MOUNT JUDAH (8,243') AND DONNER PEAK (8,019') September 15, 2013

Needing a kickstart on my peak climbing, I did some research on the current air quality in the Northern Sierra. The ranger station reported most of the smoke was gone. Looking at doing some 3,000 feet of gain on peaks that I can now do, I needed a good test. That’d be the magic number for three good ones on a potential future Southwest Fall road trip. Looking at my own peaks guide, I tried to figure out what to do.

So this Sunday, I was up at about 5 a.m. I had various plans, and I’d see how I felt. Heading up Interstate 80 eastbound, I had breakfast in Auburn. Not able to secure any partner at all, I had to do this solo. No bad weather was forecast for today. I had my heavy pack, determined to be secure. I made one more stop at the Soda Springs exit for drink, and to use the restroom one last time.

Following my directions to the PCT south trailhead by the Old Donner Summit, I found the road to the parking was now all paved, and there was even a porta potty. Making sure that I wouldn’t pollute today, I started on my way at about 9:20 a.m.

The new trailwork from a few years ago was all now completed. It is still rocky, but not as bad as before. I took lots of photos for a record. There had been some fall colors in the shrubbery right by the trail start. I soon started running into other hikers. I always deferred to others approaching, as I am enabled to step off the trail, even onto precarious positions. There were a lot of big dogs today, and only a few of them were even leashed. No vicious pit bulls, thankfully, but some of those dogs were growling.

My initial thought was to climb Tinker Knob. Being pretty overweight and slow, I decided to call it, at about the Sugar Bowl run off Mt. Judah. I went to Roller Pass and sat on a rock, drinking water, and enjoying the view. The Mt. Judah Loop would do it for today. The weather was nice, but it was a bit breezy. I had my hoody and jeans.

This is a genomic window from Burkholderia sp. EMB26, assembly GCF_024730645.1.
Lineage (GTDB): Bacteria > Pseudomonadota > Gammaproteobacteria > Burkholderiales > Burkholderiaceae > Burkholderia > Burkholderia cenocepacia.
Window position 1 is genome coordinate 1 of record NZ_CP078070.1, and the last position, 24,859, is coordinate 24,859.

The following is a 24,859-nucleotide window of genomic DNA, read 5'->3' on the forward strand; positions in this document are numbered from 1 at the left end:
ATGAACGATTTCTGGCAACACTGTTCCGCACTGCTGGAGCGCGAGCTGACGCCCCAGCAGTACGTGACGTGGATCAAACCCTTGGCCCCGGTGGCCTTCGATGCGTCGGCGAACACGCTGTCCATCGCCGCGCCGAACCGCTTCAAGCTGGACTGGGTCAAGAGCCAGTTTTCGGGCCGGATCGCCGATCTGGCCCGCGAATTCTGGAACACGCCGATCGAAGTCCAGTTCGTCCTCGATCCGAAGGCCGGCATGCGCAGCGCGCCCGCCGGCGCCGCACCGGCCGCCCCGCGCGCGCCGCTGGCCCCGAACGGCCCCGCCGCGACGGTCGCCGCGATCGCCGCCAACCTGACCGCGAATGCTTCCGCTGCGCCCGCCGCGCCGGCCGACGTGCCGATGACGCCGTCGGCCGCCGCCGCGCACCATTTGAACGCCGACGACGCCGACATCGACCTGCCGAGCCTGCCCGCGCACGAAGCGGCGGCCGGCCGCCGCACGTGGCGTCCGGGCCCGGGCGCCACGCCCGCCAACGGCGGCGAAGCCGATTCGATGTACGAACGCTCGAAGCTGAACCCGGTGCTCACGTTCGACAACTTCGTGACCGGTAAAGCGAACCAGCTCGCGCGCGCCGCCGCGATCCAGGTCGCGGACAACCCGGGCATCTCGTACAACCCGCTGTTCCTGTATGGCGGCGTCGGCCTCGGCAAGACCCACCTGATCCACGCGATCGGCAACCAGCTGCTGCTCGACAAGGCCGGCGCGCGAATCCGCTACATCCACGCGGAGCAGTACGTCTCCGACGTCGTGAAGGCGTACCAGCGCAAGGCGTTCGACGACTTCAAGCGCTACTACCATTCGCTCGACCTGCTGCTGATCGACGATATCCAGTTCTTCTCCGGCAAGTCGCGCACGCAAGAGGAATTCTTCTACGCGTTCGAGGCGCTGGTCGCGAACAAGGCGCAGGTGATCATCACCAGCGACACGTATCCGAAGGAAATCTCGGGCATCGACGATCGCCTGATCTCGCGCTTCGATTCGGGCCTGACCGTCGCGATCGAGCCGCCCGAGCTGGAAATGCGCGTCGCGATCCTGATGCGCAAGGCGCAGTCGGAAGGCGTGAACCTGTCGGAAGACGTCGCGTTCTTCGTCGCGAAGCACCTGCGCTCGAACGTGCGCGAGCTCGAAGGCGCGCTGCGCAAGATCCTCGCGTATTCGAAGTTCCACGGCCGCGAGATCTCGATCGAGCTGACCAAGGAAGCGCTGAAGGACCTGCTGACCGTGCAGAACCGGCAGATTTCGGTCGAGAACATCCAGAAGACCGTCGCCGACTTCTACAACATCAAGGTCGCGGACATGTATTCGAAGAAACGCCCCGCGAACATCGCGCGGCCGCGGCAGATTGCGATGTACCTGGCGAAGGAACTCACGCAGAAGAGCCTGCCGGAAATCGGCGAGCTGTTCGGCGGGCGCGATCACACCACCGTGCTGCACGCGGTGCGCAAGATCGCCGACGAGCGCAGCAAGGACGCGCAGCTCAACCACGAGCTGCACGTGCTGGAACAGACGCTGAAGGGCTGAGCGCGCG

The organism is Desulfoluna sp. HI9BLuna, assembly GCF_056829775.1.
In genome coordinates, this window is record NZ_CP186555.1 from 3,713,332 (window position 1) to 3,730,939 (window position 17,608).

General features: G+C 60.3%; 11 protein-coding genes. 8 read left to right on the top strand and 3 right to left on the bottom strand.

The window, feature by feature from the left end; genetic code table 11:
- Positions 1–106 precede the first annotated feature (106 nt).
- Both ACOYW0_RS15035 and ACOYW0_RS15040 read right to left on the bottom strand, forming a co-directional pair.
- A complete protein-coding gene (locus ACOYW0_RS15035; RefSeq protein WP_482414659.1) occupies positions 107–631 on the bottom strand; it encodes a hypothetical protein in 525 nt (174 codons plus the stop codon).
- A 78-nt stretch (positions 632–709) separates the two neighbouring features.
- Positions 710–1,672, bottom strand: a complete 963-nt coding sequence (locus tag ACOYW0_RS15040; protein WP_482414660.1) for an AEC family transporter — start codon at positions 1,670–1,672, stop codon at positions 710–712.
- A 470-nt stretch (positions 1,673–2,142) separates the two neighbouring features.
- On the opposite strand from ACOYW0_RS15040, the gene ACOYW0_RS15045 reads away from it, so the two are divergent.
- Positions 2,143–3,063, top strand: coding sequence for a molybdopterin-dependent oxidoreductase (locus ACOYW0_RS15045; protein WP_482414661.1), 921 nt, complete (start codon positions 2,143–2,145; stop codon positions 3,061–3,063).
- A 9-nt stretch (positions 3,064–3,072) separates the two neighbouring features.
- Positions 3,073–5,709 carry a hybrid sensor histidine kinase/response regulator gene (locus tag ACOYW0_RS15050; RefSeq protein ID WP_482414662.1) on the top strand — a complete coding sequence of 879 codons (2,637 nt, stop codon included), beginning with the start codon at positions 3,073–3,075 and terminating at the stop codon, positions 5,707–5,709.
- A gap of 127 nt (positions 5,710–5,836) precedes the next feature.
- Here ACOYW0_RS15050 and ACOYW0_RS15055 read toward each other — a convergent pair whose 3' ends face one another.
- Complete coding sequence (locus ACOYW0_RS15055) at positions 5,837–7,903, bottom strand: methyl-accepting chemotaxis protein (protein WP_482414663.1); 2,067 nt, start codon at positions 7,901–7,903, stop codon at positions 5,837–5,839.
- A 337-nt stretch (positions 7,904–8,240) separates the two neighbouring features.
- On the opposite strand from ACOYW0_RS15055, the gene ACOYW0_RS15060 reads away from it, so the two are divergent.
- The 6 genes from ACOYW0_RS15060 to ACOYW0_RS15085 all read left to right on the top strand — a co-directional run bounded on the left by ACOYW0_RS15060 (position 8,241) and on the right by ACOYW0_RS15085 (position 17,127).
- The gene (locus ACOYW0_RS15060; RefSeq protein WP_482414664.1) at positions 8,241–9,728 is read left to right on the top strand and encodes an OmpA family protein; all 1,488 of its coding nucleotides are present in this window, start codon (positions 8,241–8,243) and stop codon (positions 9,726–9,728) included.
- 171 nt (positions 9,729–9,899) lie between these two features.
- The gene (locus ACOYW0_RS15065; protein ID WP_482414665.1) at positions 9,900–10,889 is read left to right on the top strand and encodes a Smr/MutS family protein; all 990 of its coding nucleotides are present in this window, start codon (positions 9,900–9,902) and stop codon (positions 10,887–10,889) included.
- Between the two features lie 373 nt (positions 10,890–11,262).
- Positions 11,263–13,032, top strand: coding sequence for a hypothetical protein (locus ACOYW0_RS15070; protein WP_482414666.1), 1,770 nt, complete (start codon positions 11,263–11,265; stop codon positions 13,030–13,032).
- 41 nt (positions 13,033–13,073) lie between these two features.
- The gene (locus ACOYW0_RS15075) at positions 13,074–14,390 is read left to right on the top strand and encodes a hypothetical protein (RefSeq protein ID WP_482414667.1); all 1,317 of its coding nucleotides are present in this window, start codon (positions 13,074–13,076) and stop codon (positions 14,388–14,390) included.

Going about 100 yards back north to the south end of the Mt. Judah Loop on the PCT, I started up the final hill. Some hikers were already coming down. I quickly topped out with another hiker sitting there, out of the wind. I started with my camera work, but my video didn’t record. I regard the south summit as higher, but who would believe that I wouldn’t be here. Other hikers came up, but they had no warm clothes. There was a crag to the south with a cairn built upon it. I checked it for a register, but there was nothing.

Heading north now along the ridge, I topped out on the north summit. My summit twirl video here was successful. Going back south along the ridge to the main trail, I descended to the saddle between Mt. Judah and Donner Peak. Hikers were resting here, but I passed them to make the short 200 foot or so climb to the top of Donner Peak. I had to scout around a bit for my route, but I found it, a bit higher than I figured at first. Some other people were looking to climb to the top, but they were going the harder way. I took off my pack on the summit, and prepared for a stay.

There was a new register box, and I took pictures. The book was not in a Zip-loc baggie, and was quite soaked. I declined to sign-in, and instead, later, did another summit twirl video. Some other hikers had come up, and they looked at the wet register. I took some pictures with my telephoto lens of the distant peaks, and we left each other alone. They shortly left, and then I did some more video.

Feeling a slight urge, I decided to head back to the car. I checked out where the use trail coming up from the saddle went, and it headed into a large alcove with a campsite. There were more people and more dogs. One moron was cutting the trail. Hikers with no packs and no water were coming up. I sought to give them lots of room, and didn’t say a word. No matter how much news about all the stupidity and endless rescues, they’ll never learn.

Coming back to the trailhead, there were more people with a dog. I used the porta potty, and got back to my car at 2:22 p.m. I had enough. I had thoughts of a third easy peak, but I’ll have to break into conditioning more gradually. I took notes on the drive out, and stopped at a gas station for more drink, and to use the restroom again.

Back on the Interstate westbound, there was lots of traffic. Stopping for more food and drink in Colfax, I made it back home without any bad traffic jams.

Hiking then about 4.5 miles, with 1,400 feet of gain, I had driven 186 miles. Capturing 451 images and movie clips (329.5 MB, 6:12), I spent $18.53. Used about half a tank of gas, maybe 5 gallons. There were no mosquitoes, or much bugs of any sort.

Needing more conditioning, a personal trainer would now be worth something to me. The old hiking club demanded money for hiking, since, by them, it was work. Most all of them, last I saw, have degenerated into blobs. While myself, I am not any prime model for fitness, I can still climb peaks. My old hiking buddy, at age 67, climbed seven peaks once, with 19,000 feet of gain, led by me. I don’t expect that I will ever find anyone to do similarly for me, so be it.